Chris Posted November 17, 2022 Share Posted November 17, 2022 Dear IPSec technical pros, I recently had a discussion about the "best" default configuration for IPSec VPN (we are using FortiGates, but my question is vendor-independent). As we looked deeper into the RFC (https://www.rfc-editor.org/rfc/rfc5114#section-4), we couldn't wrap our heads around the relation between used Diffie Hellmann group and cryptographic keys. For both phases of IPSec, you need to define a DH group and a symmetric cryptographic key algorithm (e.g. AES-256 and SHA-512). In my understanding, the DH exchange is just the basis for a secure channel which then "discusses" about the final symmetric keys. From reading the RFC, it feels like I need to pick a certain DH group to enable a certain symmetric key length at all. Is there a direct dependency between the DH group and the selected key algorithm or are these - as the configuration mask implies - completely unrelated things? What is your understanding here? Extract: Quote Security Considerations The strength of a key derived from a Diffie-Hellman exchange using any of the groups defined here depends on the inherent strength of the group, the size of the exponent used, and the entropy provided by the random number generator used. The groups defined in this document were chosen to make the work factor for solving the discrete logarithm problem roughly comparable to an attack on the subgroup. Using secret keys of an appropriate size is crucial to the security of a Diffie-Hellman exchange. For modular exponentiation groups, the size of the secret key should be equal to the size of q (the size of the prime order subgroup). For elliptic curve groups, the size of the secret key must be equal to the size of n (the order of the group generated by the point g). Using larger secret keys provides absolutely no additional security, and using smaller secret keys is likely to result in dramatically less security. (See [NIST80056A] for more information on selecting secret keys.) When secret keys of an appropriate size are used, an approximation of the strength of each of the Diffie-Hellman groups is provided in the table below. For each group, the table contains an RSA key size and symmetric key size that provide roughly equivalent levels of security. This data is based on the recommendations in [NIST80057]. GROUP | SYMMETRIC | RSA -------------------------------------------+------------+------- 1024-bit MODP with 160-bit Prime Subgroup | 80 | 1024 2048-bit MODP with 224-bit Prime Subgroup | 112 | 2048 2048-bit MODP with 256-bit Prime Subgroup | 112 | 2048 192-bit Random ECP Group | 80 | 1024 224-bit Random ECP Group | 112 | 2048 256-bit Random ECP Group | 128 | 3072 384-bit Random ECP Group | 192 | 7680 521-bit Random ECP Group | 256 | 15360 Best, Chris Link to comment Share on other sites More sharing options...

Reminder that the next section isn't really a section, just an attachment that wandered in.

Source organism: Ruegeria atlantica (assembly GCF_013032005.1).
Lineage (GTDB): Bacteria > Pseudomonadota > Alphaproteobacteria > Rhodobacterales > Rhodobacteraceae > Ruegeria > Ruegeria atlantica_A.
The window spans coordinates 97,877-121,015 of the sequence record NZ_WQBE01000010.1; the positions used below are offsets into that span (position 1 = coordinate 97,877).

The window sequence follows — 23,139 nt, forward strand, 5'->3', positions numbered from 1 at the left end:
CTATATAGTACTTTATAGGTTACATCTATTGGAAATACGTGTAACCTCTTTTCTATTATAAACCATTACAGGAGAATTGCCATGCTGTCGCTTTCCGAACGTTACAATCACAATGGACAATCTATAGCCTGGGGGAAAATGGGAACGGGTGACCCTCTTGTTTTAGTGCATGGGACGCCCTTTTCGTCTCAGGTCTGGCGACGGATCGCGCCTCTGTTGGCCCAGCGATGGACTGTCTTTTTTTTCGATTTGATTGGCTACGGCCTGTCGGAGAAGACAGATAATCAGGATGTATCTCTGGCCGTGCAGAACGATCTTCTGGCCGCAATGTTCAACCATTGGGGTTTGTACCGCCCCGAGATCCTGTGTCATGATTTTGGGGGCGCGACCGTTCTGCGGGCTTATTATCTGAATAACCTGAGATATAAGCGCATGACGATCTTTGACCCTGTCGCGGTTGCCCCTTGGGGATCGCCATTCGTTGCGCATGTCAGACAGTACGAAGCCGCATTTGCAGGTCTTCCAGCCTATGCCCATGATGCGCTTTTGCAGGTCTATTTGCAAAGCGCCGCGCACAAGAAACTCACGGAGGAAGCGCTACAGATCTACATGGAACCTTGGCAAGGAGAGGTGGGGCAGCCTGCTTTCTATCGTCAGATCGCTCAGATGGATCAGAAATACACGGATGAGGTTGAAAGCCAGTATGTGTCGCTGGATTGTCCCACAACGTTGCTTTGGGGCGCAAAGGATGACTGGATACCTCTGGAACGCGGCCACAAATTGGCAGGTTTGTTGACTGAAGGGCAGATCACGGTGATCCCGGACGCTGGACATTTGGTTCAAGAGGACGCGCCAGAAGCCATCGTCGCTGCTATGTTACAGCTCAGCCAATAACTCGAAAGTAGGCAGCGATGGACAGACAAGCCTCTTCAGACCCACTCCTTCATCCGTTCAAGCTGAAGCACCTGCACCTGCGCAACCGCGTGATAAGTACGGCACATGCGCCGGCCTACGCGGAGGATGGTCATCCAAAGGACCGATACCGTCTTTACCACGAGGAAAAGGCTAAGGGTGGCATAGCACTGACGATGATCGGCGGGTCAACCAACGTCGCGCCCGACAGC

karlyeurl Posted November 17, 2022 Share Posted November 17, 2022 (edited) Hi Chris, The RFC describes a DH key derivation, which is a means for both parties to derive a shared secret only by knowing the other party's public key. Each party basically¹ computes the following: symmetric_key = their_public_key^my_private_key mod p Both get the same symmetric_key. The choice of the symmetric algorithm which will use that secret key to encrypt the data is yours, but the symmetric key size is "fixed" by the computation. Using a larger key size will be the same as if you padded the secret key, and using a smaller key size truncates it, reducing the strength of the encryption. ¹ The derivation is quite different when using elliptic curves, but modular exponentiation was the "original" example. Edited November 17, 2022 by karlyeurl 1 Link to comment Share on other sites More sharing options...

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